Best Defense

Where is the next generation of generals?

Here’s a comment from Beau Cleland, who is now studying strategy at Johns Hopkins SAIS but used to play football for Georgia Tech, and later suited up for the U.S. Army in Sadr City and Oruzgan Province, among other places. It’s not often you get a column from an artillery officer who was attached to ...

U.S. Army
U.S. Army

Here’s a comment from Beau Cleland, who is now studying strategy at Johns Hopkins SAIS but used to play football for Georgia Tech, and later suited up for the U.S. Army in Sadr City and Oruzgan Province, among other places. It’s not often you get a column from an artillery officer who was attached to the SF, so gather round and listen up. 

By Beau Cleland
Best Defense deputy chief, military personnel policy bureau

The recent controversy over the remarks by and subsequent relief of Gen. Stanley McChrystal highlights a severe but seemingly intractible problem with the way senior leaders are developed in the U.S. Army. To be successful and have a chance at attaining a general’s stars, officers are expected to move sequentially up a series of positions, from platoon leader to brigade commander, “checking the block” at each level as they advance. Many of these positions are a requirement for advancement, limiting flexibility in assignment. This system has been in place for decades, and only the feeblest of changes have been made to it, despite nearly nine years of war.

The Army officer personnel management system rigidly creates excellent fighters and technicians whose skills, as Greg Jaffe notes, apply only tangentially to the requirements of being general officer in today’s conflicts. All along the chain, there is a fundamental mismanagement of talent. These days, unless you’re convicted of some sort of crime you stand an excellent chance of reaching the rank of Lieutenant Colonel as long as you still have a pulse, and very few assignments are competitive in nature before you reach that rank. What this means is that no matter how gifted an officer is tactically, no matter how inspiring a leader he is, no matter how intelligent, there is no way for him to be promoted more than a year or so sooner than he would be otherwise. The same applies to important duty assignments: across the Army units choose company-level commanders not based on who the best commander would be, regardless of age or time in service, but on whose turn it is, or who has managed to sneak away from a deployment to get the check-the-block “education” in order to take command. The result is frustration for a great many promising young officers, many of whom leave the service at the end of their initial obligation in search of more flexible opportunities.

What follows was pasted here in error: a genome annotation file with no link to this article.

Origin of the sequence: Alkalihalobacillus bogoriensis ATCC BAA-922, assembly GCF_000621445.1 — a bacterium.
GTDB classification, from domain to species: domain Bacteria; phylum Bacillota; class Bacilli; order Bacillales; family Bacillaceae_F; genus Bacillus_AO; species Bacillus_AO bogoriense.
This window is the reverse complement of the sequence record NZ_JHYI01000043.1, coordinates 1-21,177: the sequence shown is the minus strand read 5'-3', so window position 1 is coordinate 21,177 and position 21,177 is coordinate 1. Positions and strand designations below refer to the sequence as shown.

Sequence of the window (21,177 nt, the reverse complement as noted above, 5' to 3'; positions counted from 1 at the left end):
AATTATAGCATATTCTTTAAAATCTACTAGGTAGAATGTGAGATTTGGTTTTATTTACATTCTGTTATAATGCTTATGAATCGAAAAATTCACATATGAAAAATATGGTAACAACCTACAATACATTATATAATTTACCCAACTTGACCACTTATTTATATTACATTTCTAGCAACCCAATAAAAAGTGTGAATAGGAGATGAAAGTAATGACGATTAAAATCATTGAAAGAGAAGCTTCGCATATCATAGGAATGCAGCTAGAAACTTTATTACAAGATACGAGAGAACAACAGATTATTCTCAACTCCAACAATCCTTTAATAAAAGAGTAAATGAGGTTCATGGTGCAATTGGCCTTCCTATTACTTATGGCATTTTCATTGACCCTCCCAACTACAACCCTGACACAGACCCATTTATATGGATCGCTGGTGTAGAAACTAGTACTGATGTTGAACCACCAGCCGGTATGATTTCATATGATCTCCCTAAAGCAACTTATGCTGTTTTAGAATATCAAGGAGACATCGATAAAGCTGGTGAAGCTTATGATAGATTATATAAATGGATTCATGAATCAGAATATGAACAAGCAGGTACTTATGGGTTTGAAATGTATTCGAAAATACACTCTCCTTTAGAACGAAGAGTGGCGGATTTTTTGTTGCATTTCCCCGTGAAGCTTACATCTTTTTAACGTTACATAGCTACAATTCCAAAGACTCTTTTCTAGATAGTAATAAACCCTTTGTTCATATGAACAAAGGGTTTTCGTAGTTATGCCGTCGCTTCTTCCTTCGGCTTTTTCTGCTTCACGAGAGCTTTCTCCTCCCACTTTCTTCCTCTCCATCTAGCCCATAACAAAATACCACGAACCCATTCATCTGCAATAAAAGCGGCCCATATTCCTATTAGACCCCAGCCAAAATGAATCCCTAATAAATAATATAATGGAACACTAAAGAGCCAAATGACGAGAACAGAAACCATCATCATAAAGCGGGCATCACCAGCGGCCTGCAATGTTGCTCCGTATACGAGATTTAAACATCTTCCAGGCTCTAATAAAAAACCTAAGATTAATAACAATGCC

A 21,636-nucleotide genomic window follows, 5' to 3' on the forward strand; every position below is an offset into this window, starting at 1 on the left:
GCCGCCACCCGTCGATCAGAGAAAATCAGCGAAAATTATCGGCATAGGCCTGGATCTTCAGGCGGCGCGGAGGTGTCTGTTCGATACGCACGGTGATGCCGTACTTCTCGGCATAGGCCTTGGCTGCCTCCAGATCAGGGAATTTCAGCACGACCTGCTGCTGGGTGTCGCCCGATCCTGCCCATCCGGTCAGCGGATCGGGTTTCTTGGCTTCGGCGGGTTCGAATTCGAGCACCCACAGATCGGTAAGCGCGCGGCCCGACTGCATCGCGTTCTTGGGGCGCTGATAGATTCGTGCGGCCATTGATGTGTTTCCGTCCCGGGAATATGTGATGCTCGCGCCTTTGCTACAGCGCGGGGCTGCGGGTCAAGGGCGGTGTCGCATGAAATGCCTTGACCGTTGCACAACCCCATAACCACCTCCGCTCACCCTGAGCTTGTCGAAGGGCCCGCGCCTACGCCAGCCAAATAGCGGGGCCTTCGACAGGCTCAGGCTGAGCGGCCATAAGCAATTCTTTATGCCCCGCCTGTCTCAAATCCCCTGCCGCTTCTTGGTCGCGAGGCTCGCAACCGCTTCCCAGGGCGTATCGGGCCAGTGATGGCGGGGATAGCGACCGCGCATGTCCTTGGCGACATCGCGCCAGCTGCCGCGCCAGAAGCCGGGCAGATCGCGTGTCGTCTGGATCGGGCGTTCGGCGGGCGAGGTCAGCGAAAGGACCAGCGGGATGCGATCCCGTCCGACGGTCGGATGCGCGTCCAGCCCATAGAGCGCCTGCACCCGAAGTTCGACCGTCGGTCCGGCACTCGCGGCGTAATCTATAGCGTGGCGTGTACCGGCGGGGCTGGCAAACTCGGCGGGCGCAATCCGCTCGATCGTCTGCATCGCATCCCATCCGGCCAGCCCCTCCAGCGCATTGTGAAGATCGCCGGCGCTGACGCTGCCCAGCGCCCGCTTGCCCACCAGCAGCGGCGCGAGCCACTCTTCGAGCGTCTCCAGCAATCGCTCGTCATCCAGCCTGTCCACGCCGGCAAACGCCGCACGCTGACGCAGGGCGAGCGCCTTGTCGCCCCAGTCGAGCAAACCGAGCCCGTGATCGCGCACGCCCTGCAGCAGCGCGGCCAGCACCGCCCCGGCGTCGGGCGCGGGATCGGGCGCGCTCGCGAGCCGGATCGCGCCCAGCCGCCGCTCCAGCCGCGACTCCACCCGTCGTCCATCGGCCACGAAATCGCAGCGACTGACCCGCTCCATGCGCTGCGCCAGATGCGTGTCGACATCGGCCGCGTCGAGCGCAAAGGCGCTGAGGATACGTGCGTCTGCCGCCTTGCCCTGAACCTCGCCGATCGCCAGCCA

The paucity of suitable replacements for Stanley McChrystal highlights where this hemorrhage of young talent leads after 20 to 30 years of relentless homogenizing (beyond David Petraeus, the cupboard is pretty bare at the 4-star level). 19th-century Prussia (later Germany) offers us an interesting alternative to our current crushing mediocrity: the Generalstab (General Staff) system of old. The old Prussians are usually depicted as mechanical, monocle-wearing stiffs, but they had a remarkable knack for identifying young, talented officers and placing them into the General Staff’s separate system of education and advancement. Certainly their system was not without its drawbacks (militarism, an insular, monkish outlook), but they were on to something with identifying and separating talent early on, and then training that talent in the skills needed for operating at the higher, operational and strategic levels of warfare. This decade’s parade of failed and mediocre generals prove that the United States is not doing a very good job of this — let’s create the next generation of strategic thinkers while they’re still young.

Thomas E. Ricks covered the U.S. military from 1991 to 2008 for the Wall Street Journal and then the Washington Post. He can be reached at ricksblogcomment@gmail.com.

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